It is also a time where Muslims reflect, donate to charity and spend time devoting themselves more fully to their faith. The attitude during Ramadan, despite the hunger, is often joyful.
Ok, but what’s Eid?
Eid al-Fitr is the three-day celebration at the end of Ramadan. It is a time to spend with family and friends. It is seen as a time to give thanks to Allah for giving strength during the month. It is traditional to donate to the disadvantaged and to pray often. Feasts are shared and small gifts are exchanged – it is a little like Christmas, except it can last for up to three days. “Eid Mubarak” is the traditional greeting – it basically means “Happy Eid!”
Why is Ramadan important in Indonesia?
Religion in Indonesia
Indonesia is a huge country and it has many religions as a result. Over 87.2% of the country identifies as Muslim. Other religions include Hinduism, Buddhism, Protestantism, Catholicism and Confucianism. However, this can change depending on the island you’re on. Bali, for example, is 83% Hindu.
Religion on Gili Trawangan
Despite being so close to Bali, Gili Trawangan is mostly Muslim. Many of the locals come from nearby Lombok which is also Muslim. There are also many people whose ancestors originated from Sulawesi – another mostly Muslim island. Though saying this, there are also some people practicing Hinduism on Gili Trawangan – often immigrants from Bali. Because of the high Muslim population, Ramadan and Eid-al-Fitr are a big deal.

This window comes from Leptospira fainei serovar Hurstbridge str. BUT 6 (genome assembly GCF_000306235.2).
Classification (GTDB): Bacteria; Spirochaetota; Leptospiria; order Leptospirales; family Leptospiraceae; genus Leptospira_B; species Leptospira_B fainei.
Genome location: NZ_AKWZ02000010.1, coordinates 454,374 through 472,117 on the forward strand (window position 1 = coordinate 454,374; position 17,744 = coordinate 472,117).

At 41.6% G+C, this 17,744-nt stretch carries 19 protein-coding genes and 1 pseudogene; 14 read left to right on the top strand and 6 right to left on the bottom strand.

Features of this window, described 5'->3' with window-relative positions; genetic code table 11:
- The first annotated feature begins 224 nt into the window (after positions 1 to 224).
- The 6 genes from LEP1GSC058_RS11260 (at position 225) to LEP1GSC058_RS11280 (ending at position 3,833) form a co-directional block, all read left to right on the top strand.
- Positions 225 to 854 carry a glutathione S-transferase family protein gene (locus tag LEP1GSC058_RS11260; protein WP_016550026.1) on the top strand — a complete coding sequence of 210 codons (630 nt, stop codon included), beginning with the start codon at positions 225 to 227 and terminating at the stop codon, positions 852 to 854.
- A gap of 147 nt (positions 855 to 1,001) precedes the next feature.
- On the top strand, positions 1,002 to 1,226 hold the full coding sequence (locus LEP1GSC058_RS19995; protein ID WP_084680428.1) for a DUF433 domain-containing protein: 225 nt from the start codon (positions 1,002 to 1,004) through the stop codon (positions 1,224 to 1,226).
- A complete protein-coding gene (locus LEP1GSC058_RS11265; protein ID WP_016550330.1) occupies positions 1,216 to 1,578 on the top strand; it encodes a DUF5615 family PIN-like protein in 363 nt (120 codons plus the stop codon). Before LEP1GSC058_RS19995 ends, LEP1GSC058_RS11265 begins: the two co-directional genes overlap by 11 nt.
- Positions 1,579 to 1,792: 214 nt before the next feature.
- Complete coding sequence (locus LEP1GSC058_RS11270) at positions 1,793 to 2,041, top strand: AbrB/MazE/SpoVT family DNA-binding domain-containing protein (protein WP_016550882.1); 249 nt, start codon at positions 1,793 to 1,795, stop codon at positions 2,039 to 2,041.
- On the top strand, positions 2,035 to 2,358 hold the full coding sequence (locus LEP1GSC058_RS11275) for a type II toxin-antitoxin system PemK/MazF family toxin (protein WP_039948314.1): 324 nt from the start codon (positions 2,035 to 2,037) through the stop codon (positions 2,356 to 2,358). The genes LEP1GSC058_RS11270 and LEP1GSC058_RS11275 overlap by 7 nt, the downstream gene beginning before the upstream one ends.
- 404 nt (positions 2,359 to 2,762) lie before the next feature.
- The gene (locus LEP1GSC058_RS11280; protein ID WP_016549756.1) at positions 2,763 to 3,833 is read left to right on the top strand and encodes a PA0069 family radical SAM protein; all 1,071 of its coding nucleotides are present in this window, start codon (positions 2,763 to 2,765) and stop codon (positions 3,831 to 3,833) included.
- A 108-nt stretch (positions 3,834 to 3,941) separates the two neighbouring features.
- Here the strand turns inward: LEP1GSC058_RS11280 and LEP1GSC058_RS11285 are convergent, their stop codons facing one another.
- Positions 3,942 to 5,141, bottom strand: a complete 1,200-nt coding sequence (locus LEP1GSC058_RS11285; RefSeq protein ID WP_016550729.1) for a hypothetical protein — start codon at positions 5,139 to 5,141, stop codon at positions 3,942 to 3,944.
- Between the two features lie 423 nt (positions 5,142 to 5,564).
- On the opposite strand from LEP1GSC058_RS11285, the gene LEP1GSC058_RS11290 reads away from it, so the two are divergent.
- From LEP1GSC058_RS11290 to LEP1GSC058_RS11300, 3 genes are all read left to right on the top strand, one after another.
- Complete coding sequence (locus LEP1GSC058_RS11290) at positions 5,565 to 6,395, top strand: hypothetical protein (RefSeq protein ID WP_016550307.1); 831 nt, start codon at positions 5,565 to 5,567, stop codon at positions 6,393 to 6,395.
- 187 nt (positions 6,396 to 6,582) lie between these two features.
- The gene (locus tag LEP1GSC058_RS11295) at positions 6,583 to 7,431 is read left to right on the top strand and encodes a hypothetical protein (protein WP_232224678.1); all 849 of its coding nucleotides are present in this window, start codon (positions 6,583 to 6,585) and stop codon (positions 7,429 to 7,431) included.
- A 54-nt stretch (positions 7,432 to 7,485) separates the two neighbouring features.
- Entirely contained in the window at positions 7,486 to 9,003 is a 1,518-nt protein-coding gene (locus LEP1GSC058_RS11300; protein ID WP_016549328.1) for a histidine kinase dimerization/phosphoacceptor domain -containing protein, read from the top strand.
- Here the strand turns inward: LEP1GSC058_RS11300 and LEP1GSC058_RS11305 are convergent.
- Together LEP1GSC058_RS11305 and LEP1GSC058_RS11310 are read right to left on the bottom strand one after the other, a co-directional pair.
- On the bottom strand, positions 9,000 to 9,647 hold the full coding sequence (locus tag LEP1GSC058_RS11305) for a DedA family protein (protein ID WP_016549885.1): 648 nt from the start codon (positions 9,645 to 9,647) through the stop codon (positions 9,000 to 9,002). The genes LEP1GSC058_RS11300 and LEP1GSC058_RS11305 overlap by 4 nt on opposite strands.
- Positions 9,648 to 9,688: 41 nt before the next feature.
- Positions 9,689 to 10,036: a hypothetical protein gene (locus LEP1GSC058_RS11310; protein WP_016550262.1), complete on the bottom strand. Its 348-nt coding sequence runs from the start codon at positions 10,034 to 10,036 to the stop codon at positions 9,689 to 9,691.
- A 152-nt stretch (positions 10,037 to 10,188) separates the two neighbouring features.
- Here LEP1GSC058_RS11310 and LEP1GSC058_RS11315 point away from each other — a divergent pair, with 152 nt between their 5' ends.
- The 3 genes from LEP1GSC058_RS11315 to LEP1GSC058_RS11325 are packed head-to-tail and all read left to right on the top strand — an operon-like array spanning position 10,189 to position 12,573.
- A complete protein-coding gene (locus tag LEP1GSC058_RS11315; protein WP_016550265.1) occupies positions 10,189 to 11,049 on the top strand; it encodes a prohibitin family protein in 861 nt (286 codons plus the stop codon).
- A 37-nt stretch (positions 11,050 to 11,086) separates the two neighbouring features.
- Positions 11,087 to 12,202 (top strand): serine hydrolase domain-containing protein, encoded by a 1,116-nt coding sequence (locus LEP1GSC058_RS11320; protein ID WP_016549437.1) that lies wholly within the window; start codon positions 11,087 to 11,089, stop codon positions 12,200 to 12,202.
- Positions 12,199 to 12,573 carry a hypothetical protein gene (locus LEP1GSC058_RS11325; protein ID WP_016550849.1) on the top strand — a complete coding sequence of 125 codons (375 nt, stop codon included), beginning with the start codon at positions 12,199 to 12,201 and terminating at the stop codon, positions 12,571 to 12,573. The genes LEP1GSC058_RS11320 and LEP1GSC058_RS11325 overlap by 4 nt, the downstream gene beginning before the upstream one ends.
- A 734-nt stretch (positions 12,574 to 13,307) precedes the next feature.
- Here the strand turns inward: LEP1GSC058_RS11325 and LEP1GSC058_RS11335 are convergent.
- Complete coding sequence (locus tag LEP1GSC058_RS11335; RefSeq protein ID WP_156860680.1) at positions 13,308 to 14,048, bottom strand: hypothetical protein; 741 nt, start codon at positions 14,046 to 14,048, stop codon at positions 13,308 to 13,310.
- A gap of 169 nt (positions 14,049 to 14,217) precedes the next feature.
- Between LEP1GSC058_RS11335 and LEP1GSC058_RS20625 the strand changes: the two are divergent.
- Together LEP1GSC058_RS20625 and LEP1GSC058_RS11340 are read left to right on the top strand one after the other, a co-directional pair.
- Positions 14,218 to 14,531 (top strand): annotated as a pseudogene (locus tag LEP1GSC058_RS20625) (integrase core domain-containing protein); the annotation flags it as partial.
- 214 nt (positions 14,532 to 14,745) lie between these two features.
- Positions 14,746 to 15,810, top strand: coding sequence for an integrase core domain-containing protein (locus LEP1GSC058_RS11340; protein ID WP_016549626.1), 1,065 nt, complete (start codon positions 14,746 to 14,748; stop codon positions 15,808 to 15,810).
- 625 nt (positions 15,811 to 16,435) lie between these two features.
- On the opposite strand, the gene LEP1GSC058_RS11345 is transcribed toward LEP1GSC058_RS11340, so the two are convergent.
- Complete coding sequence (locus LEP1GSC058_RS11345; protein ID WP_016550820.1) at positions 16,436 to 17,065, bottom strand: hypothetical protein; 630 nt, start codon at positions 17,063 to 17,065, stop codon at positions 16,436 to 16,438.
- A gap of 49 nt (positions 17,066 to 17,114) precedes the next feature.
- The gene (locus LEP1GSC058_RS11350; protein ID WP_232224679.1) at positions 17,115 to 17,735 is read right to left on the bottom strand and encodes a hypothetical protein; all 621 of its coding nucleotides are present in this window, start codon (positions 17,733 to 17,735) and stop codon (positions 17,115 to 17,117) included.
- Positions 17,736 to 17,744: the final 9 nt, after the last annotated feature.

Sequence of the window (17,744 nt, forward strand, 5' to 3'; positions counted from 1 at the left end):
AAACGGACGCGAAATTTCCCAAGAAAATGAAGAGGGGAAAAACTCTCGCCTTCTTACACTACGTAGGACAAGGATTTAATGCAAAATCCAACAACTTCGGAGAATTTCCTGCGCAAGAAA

How will Ramadan affect me and my holiday?
Will things be closed?
Well, the good news is, not really! Gili Trawangan might be mostly Muslim, but the majority of its economy is based on tourism and travel. Despite the fasting and extra dedication to their faith, most Muslims go to work as normal. As a result, almost everything on Gili Trawangan will be open for business.
Some businesses may have shortened opening hours though, so be aware of that. An example of this is that bars and clubs are prohibited from playing music past 11pm. Whilst some will stay open and serving alcohol longer, this is not the month for partying till dawn!